Dealing with tragedy away from home

It’s better to feel pain than nothing at all.

In a world full of people, differences outweigh similarities. These likenesses include things like laughter, family and pain. This post will be focusing on the latter and how to deal with it while away from home.

Tragedy strikes with no rhyme or reason. There is no pattern or enigma when it comes to tragedy. The thing to remember when tragedy occurs is everyone deals with it a different way. I am the type of person who cries at everything. I hold funerals for beetles and have memorials for pets. I am a sensitive person who feels everything; good and bad. When tragedy hits my life, I find it helps to process things out loud with only my closest friend(s) to listen. I seek religious reason and read my bible. I spend time by myself thinking and reflecting. Sometimes I go to members of the clergy to seek answers. The point of this rant is to understand that there is no right or wrong way to process grief. There is no right or wrong way to feel. Emotions are a common union. We all feel.

How to cope with tragedy away from home:

  1. Tragedy means something different to everyone. A family member falls ill, a beloved one passes away, a parent loses their job, a pet dies. Everyone feels saddened by something. Remember, there is no right or wrong way to feel. Do not apologize for your emotions. They are real and valid even if you cannot make sense of them. First step in dealing with tragedy away from home is acknowledging your feelings. Validate them. Once you do that you will be closer to grieving and moving on from the tragedy.
  2. Once you have acknowledged your feelings you can start to figure out why you feel that way. (It sounds silly but some people don’t know why they feel a certain way). Did your parent lose a job and now you feel like the burden is on you? Did a sick family member pass away and you felt like you should have been there instead? Did your parents divorce and you feel like you were powerless to stop it? Figure out why you are feeling this way. Why the tragedy impacted you the way it did.
  3. When you learn where your feelings come from you can start to grieve. Everyone grieves differently. It isn’t black and white. There are multiple ways and multiple steps for grieving. For example: When I grieve, I first like to be by myself. I need to process whats happened. After that, I eat. Like really eat. And not the good stuff, but the bad stuff. Chocolate, pizza, burritos. Usually after I grieve about the tragedy I grieve about my waistline. (Wrong time for a joke?) after my feast, I talk to people I trust and who i know can weigh in on how I’m feeling. Sometimes I need someone to listen and not say anything and other times I need someone to speak the words I can’t fathom myself. After that I can usually start getting back into the old swing of things. The length and time of grief isn’t set in stone. Some people take longer than others.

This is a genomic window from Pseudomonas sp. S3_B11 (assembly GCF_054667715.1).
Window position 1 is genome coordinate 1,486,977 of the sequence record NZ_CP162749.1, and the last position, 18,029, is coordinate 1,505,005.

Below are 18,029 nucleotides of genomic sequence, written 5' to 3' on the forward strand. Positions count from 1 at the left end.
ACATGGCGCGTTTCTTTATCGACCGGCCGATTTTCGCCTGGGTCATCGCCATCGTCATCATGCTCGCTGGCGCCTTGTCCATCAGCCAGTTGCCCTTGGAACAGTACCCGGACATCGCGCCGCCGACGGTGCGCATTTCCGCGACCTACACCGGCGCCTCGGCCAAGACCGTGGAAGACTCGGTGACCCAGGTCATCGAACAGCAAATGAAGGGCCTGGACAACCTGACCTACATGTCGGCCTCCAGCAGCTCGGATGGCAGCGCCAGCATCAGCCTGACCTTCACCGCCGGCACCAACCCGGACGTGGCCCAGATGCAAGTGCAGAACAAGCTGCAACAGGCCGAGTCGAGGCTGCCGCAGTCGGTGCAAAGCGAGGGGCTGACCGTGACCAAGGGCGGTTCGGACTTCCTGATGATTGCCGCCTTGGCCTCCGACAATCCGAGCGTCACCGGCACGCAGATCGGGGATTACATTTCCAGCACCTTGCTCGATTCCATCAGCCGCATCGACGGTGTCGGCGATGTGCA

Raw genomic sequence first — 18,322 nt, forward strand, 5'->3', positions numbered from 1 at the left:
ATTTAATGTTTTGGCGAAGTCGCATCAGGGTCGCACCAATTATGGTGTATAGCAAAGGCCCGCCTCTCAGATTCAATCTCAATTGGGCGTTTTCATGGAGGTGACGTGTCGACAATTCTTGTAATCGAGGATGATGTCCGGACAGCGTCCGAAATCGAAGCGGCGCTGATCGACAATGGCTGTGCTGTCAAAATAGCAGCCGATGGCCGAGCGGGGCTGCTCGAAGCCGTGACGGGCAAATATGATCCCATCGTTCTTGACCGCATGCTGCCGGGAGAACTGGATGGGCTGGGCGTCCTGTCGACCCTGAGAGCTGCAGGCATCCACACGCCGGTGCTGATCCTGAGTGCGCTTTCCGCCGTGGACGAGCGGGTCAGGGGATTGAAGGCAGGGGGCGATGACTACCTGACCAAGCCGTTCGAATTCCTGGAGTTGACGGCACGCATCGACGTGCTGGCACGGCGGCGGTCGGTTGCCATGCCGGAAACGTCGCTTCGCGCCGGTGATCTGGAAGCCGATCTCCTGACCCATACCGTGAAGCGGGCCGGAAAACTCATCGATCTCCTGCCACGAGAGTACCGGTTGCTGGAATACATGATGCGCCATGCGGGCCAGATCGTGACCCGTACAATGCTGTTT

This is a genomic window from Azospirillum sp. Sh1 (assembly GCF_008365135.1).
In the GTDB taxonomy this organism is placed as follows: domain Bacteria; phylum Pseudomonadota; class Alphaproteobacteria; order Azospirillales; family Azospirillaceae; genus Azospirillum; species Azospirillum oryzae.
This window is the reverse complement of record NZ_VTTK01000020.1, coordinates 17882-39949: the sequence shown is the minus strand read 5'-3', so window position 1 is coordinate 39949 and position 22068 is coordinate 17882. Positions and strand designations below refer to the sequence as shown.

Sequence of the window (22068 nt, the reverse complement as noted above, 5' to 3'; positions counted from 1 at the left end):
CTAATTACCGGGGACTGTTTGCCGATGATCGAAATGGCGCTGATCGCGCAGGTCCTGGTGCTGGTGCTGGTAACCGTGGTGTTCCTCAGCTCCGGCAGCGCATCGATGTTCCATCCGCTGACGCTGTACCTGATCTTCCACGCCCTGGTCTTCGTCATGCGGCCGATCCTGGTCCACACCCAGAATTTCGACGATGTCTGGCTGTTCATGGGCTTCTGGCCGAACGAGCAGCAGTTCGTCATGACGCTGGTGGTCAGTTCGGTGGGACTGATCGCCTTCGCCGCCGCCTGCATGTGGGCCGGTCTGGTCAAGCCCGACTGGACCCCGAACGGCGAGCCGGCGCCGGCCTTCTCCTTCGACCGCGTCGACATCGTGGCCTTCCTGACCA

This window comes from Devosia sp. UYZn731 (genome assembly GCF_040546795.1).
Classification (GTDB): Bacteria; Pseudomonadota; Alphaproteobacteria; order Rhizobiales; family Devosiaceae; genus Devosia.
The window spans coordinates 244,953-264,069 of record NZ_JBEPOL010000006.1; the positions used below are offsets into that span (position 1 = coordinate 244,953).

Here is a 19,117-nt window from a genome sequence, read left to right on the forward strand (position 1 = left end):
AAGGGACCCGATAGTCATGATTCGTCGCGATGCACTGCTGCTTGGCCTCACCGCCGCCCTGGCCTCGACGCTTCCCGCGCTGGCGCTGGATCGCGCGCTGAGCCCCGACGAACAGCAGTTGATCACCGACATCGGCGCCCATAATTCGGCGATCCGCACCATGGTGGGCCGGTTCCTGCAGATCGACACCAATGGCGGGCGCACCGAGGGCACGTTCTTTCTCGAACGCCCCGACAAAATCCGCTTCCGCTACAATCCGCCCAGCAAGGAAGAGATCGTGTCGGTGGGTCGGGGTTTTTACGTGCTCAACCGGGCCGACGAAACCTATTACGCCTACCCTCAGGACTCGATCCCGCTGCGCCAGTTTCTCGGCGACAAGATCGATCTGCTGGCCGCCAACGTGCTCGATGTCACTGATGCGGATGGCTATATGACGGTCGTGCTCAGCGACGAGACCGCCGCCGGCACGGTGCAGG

4. Post mourning period doesn’t mean the grief is over. People often live with grief for years, tucked neatly away in the back of their mind. Sometime grief never goes away. My nana and pops lost one of their children. A couple of years ago I interviewed my nana for a school assignment and she cried at the mention of her late daughters name. Sometimes grief never goes away. Sometimes you learn to live with it and learn to carry on your everyday life with a shadow following your every move. Don’t be afraid to seek a therapist or professional help. Plenty of people see counselors just to deal with the hardships of everyday life. If your grief follows you like a shadow, please seek professional help.
  5. Sadness isn’t a walk in the park. It isn’t easy. It’s no picnic. But remember, you will smile again. And when you do, don’t be afraid. Don’t feel guilty. It doesn’t make what you went through any less real or your loss any less difficult. What happened was real. But the world will keep turning if you smile or enjoy yourself or have fun.

I have my nana and pops, my stepdads parents and my gran and grandpa, my mothers parents. I am very close to my gran. I am close to her because I wasn’t overly close with my grandpa. It still hurt when he left us. It hurt my mother even more. My mom is a daddy’s girl. She was so close with my grandpa. She had a very hard time with the loss of my grandpa. Holidays and his birthday and trips to see my Gran are still hard for her. She grieved and she felt her loss. But she still smiles, she still enjoys life and sees its value. Nothing can last forever, not the good and certainly not the bad. Remember that your hard time will pass. **

*I am not a professional therapist. I STRONGLY recommend seeing a professional when you experience loss no matter the degree. 

*This post was inspired by a beautiful and kind family of angels in my town who loss one of their sons in 2010 and most recently another one this past July. Please pray for the Ellsessar Family. 


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